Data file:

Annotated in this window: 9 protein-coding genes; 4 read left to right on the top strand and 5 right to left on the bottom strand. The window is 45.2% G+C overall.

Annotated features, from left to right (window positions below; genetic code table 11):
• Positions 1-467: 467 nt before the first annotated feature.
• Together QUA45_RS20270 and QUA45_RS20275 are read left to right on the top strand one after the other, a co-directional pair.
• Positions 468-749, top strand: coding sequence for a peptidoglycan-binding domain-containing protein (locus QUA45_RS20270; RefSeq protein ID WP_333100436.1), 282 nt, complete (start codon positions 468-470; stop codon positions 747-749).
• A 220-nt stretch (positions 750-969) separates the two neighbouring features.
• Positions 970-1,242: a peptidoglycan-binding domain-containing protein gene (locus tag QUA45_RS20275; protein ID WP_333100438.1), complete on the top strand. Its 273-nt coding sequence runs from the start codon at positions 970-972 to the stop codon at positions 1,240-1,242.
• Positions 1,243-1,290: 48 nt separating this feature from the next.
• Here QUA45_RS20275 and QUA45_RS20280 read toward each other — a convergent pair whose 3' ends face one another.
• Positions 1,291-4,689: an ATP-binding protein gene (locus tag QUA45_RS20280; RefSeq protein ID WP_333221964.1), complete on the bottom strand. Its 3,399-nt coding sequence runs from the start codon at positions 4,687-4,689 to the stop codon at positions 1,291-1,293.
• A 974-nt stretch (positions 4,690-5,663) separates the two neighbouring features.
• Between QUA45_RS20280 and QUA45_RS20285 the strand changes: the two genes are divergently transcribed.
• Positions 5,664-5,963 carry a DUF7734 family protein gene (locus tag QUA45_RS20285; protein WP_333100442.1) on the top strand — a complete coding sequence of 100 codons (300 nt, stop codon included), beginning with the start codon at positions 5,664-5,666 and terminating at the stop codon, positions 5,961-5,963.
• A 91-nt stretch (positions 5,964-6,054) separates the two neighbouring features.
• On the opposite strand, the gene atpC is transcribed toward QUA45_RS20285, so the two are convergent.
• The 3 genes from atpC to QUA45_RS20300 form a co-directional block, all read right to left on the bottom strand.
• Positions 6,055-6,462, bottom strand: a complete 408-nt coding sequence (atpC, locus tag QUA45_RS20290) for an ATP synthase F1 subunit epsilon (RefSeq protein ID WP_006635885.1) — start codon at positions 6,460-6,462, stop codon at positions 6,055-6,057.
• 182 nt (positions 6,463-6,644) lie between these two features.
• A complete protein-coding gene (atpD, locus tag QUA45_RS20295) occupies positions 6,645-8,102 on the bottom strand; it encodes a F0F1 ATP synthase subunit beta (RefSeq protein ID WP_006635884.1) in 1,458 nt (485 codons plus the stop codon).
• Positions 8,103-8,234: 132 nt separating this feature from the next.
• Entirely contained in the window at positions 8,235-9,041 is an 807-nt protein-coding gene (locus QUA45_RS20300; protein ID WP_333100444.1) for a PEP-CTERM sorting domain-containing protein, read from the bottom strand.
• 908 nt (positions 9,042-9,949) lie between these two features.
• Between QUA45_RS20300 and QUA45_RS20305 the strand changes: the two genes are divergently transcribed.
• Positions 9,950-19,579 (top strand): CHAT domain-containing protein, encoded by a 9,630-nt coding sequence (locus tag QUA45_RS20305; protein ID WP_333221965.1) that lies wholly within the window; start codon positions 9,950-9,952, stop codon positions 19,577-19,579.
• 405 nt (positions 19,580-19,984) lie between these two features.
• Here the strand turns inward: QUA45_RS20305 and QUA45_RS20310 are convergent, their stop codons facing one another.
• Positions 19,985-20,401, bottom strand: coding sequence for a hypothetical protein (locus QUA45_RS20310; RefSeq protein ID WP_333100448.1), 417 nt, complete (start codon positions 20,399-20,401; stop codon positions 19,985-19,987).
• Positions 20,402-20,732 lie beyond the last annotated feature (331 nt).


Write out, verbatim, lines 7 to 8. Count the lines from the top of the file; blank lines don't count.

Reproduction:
• Positions 970-1,242: a peptidoglycan-binding domain-containing protein gene (locus tag QUA45_RS20275; protein ID WP_333100438.1), complete on the top strand. Its 273-nt coding sequence runs from the start codon at positions 970-972 to the stop codon at positions 1,240-1,242.
• Positions 1,243-1,290: 48 nt separating this feature from the next.